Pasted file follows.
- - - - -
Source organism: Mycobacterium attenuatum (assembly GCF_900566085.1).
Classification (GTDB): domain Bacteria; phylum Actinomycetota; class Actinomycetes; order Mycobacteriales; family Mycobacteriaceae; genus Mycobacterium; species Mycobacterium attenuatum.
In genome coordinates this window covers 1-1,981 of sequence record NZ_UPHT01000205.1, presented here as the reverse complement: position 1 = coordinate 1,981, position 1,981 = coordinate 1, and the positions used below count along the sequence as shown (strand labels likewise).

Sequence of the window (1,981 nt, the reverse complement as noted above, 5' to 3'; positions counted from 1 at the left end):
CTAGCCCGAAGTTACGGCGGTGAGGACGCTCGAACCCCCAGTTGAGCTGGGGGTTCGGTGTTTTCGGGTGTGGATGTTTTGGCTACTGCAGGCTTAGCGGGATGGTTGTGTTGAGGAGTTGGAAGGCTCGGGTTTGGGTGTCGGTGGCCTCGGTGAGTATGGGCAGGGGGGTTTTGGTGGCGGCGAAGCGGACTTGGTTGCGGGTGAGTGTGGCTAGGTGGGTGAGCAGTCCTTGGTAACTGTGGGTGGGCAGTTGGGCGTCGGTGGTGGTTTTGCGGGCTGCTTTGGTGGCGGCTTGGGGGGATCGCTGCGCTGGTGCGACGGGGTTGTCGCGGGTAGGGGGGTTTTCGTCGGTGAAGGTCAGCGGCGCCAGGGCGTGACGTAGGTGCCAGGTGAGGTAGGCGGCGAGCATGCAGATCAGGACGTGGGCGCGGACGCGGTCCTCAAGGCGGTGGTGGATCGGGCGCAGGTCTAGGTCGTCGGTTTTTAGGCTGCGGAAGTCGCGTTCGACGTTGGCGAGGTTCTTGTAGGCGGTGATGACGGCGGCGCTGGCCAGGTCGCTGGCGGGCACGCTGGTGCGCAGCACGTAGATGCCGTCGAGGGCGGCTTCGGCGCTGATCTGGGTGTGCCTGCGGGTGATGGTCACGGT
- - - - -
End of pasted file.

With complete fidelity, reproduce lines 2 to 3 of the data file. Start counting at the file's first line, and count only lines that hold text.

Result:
Classification (GTDB): domain Bacteria; phylum Actinomycetota; class Actinomycetes; order Mycobacteriales; family Mycobacteriaceae; genus Mycobacterium; species Mycobacterium attenuatum.
In genome coordinates this window covers 1-1,981 of sequence record NZ_UPHT01000205.1, presented here as the reverse complement: position 1 = coordinate 1,981, position 1,981 = coordinate 1, and the positions used below count along the sequence as shown (strand labels likewise).